Monday, December 12, 2011
There would not be a holiday season without holiday lights. How many of you have spent hours checking those lights or tried to detangle the strings and finally give up and bought new ones? Where do defective Christmas lights go if not in the garbage?
Unfortunately, there isn't a holiday lights recycling program located in Miami (if you know of such a program, please let me know), except for the few days in November when Home Depot accept a trade in.You may see the details here.
LED Christmas lights.
Why choose LED lights? Because they use less energy than their regular counterpart and they last longer. Please see more details on howstuffworks here.
picture from howstuffworks
Tuesday, December 6, 2011
You may have bought a Christmas ornament from a catalog three years ago and here you are three years after and still receiving the company catalog. If you buy from different companies, this can add up really fast. Most companies have website now and usually, you may access the same information that the one in the catalog. Catalog can be recycled in single stream but you may want to consider canceling their subscription to save your time and paper consumption for the environment. I did it several years ago as I was getting buried under the pile of weekly catalogs. I am so glad I did. Most of them stopped coming almost immediately (several weeks are needed sometimes). One kept coming but I notified the site and it eventually stopped.
You may want to give it a try. You don't have to get rid of all the catalogs you receive if shopping on line isn't for you, but you may want to consider getting rid of the ones you know you will not buy from.
You may find the Catalog Choice website here.
And for the catalogs you still have, check out this craft on Zakka life here.
Monday, December 5, 2011
Located on Biscayne Bay in Coconut Grove, Florida, The Kampong contains a fascinating array of tropical fruit cultivars and flowering trees.
The garden is named for the Malay or Javanese word for a village or cluster of houses. Some of the first plantings there came from Indo-Malaysia, brought there by the renowned explorer/horticulturist who introduced these species to the United States and who owned the property in the early 1900s. The collections were expanded and diversified by the next owner, who eventually gifted the garden to the NTBG.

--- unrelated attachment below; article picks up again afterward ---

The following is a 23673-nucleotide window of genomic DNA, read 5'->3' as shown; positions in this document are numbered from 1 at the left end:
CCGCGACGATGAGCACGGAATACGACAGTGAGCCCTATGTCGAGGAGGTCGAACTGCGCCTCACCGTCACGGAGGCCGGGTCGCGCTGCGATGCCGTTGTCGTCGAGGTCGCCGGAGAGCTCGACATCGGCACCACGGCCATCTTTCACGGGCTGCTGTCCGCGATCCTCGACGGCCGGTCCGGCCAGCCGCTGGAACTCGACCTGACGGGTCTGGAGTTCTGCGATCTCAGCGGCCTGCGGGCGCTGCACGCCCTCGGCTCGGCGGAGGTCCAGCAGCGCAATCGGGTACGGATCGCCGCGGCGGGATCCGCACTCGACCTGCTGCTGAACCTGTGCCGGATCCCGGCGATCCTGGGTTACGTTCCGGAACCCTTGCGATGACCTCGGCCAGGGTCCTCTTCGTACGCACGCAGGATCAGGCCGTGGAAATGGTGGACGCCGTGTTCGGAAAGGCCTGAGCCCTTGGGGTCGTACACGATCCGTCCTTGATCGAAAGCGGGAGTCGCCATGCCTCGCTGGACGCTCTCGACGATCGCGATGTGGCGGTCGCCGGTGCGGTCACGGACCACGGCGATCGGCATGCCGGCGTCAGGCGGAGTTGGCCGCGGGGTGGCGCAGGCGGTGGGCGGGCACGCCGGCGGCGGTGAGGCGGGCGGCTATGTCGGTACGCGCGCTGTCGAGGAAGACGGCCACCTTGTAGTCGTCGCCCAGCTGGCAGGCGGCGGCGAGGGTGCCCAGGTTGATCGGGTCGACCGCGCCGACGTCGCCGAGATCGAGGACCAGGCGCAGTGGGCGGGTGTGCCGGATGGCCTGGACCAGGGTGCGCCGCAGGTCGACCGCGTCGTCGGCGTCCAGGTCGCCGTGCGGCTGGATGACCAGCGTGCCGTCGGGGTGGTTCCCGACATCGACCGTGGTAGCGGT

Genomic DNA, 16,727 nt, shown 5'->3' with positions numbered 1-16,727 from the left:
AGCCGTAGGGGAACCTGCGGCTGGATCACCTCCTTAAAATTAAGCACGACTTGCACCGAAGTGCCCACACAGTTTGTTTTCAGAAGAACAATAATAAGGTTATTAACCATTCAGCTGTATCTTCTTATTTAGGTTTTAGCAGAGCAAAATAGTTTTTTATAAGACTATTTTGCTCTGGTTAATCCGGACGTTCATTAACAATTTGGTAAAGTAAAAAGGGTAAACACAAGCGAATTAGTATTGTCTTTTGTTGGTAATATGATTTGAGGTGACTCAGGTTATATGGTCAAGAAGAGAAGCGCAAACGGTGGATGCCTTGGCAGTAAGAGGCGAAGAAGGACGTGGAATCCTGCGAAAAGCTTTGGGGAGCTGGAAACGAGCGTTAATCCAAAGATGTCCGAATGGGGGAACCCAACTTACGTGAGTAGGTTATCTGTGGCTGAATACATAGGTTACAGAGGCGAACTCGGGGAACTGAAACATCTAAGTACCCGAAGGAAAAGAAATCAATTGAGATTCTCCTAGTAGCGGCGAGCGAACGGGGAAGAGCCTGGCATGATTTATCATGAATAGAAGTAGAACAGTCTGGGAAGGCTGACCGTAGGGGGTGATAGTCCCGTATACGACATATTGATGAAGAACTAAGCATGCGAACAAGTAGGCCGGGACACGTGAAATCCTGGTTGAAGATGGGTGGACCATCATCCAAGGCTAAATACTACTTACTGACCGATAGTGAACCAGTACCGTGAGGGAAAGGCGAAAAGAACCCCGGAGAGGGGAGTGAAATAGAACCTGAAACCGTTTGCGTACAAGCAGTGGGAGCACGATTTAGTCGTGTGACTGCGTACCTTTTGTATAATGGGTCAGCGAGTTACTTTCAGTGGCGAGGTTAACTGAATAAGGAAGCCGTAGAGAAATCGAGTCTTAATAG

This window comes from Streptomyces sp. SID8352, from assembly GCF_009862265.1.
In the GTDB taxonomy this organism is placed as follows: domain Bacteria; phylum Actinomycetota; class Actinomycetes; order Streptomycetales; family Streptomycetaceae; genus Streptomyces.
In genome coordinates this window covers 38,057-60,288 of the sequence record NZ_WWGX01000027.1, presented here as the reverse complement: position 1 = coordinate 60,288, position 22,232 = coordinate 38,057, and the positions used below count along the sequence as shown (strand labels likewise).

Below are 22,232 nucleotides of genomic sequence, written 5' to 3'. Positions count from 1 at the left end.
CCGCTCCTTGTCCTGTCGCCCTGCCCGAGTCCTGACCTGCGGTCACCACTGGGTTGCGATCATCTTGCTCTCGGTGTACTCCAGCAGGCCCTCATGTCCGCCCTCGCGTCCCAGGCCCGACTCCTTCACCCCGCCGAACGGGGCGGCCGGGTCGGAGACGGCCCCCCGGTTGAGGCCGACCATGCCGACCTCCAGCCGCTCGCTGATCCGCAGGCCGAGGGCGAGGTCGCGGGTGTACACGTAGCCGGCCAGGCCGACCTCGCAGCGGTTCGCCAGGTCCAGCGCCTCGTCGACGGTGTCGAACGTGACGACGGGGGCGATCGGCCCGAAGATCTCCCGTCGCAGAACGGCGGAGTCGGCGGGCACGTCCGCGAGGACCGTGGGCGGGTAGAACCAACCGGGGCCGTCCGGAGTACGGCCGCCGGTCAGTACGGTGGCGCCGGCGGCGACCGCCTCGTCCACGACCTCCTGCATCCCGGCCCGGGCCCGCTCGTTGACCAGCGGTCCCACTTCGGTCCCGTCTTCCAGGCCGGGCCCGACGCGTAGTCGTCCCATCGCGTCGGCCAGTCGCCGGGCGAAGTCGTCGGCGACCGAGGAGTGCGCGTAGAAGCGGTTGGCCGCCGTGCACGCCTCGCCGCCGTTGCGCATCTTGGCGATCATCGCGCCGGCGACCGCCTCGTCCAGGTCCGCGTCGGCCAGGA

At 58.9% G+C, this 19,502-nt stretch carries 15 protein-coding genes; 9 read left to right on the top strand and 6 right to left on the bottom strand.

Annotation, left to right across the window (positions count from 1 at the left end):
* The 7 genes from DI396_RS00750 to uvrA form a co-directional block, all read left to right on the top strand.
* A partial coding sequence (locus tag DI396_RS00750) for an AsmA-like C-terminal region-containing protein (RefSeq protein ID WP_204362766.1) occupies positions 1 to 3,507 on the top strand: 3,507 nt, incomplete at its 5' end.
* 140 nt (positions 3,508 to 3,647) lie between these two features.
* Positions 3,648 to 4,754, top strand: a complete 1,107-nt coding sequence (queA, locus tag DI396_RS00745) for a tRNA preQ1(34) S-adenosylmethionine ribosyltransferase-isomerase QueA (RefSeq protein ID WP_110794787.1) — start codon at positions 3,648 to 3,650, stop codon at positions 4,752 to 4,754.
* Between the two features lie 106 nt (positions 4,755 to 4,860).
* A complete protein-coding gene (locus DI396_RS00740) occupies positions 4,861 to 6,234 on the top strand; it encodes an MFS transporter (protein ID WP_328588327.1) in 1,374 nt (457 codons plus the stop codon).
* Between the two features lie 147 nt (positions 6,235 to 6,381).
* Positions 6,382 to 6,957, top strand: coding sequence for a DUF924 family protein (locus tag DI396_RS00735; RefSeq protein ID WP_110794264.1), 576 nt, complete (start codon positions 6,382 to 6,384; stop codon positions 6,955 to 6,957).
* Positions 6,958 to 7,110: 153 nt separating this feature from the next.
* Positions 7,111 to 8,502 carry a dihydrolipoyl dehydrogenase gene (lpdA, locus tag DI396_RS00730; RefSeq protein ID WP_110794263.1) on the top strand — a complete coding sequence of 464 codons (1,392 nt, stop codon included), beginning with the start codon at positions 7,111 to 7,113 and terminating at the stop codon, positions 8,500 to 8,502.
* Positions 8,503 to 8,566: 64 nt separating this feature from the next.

Heritage collections from Southeast Asia, Central and South Americas, the Caribbean, and other tropical locales create a cornucopia of exotic fruit, including candle fruit, peanut butter fruit, egg fruit, cocoplums, and over 50 varieties of mango. Numerous species of palms, cycads, and flowering trees are studied by scientists from the world over.
The Kampong serves as the mainland campus for the NTBG's educational courses, as a living classroom used by universities and colleges for botany and horticulture courses, and is a popular spot for plant enthusiasts of all ages.
The property is listed on the National Register of Historic Places.
Please find more information on the National Tropical Botanical Garden website here.
pictures from miamikidz.com
You will need:
6 squares of paper
1-Fold your paper
2-Fold it again
3-Cut it 5 times
4-Open the paper
5-Tape the first square
6-Turn the paper over and tape the second one
Until you get this
7-Repeat another 5 times and attach together
|End result shown by Nikki Orchard who taught me this craft last year|
Friday, December 2, 2011
Thursday, December 1, 2011
Even in today’s world where children are being treated to their own range of tablet computers, it’s still the case that many are quite content to while away their hours playing with simple cardboard boxes. With that in mind, Arizona-based Box Play for Kids now offer a range of whimsical stickers designed to jump-start kids’ imagination when playing with cardboard.
Read more on the Springwise website here.
December 6-7, in Washington, D.C.
Phase II National Policy Conference: “Renewable Energy in America - Creating Security and Prosperity”
This year’s renewable energy National Policy Forum takes place at a critical juncture. Our nation’s economy teeters on the balance after the super committee failed to produce a viable deficit reduction plan forcing Congress to decide whether to accept automatic spending cuts or find a more deliberate approach to shrink the massive budget deficit. Discussions are taking place to sort out next steps, such as tax reform legislation, as well as extension of the important 1603 cash grant in lieu of tax credits and the PTC, both set expire at the end of 2011 and 2012 respectively. The Phase II National Policy Forum will define the next steps for the future of renewable energy policy: Will Congress follow through on sequestration and what does it mean for our sector? Will renewable energy face extension, expiration or premature elimination of government incentives? Why should and how can Congress best support renewable energy development in this age of fiscal austerity?